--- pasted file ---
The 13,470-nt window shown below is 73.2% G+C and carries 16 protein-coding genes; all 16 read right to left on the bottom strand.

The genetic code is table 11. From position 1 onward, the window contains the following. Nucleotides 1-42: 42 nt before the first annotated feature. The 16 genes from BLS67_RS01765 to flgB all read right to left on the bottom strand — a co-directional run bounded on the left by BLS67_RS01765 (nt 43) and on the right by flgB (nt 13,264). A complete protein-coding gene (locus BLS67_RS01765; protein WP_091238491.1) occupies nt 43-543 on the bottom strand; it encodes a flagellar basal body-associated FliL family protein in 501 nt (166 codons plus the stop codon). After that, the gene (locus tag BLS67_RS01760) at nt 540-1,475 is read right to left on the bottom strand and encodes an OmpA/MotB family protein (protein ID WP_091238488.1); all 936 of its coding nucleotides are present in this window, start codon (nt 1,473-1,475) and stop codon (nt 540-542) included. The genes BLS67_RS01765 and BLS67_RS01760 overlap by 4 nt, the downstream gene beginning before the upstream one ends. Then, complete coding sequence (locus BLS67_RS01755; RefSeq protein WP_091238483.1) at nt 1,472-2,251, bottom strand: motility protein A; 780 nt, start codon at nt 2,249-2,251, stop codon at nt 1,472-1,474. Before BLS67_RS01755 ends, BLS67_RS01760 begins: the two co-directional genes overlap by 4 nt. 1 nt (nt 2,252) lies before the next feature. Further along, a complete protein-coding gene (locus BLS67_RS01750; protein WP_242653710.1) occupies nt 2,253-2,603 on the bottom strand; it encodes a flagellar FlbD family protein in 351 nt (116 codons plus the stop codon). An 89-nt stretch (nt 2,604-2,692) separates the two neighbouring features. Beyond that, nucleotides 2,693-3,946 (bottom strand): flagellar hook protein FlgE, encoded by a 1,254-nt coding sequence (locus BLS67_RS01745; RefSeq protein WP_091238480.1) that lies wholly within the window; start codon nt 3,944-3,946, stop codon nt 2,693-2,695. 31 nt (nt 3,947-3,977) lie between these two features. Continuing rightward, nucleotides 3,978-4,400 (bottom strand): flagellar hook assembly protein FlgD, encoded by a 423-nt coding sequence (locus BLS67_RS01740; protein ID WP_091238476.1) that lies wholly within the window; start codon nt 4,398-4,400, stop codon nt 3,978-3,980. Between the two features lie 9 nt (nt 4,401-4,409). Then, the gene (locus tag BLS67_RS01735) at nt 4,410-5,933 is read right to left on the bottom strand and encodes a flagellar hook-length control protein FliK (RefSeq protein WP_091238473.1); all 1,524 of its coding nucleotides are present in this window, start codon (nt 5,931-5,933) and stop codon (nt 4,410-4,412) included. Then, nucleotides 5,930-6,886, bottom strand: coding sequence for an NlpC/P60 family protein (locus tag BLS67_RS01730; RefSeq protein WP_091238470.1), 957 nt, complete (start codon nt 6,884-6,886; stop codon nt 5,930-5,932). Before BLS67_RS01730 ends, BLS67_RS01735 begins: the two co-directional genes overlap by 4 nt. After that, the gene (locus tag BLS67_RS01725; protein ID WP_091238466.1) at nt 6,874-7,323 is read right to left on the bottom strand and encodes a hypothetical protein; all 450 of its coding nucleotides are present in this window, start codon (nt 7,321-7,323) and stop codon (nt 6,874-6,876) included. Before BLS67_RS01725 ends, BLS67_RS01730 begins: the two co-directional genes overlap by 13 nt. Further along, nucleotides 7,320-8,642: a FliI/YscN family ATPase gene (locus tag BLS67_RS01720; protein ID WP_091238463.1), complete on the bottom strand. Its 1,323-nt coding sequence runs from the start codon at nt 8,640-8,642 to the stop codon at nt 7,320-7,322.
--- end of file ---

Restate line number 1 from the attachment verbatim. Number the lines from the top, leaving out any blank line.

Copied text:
The 13,470-nt window shown below is 73.2% G+C and carries 16 protein-coding genes; all 16 read right to left on the bottom strand.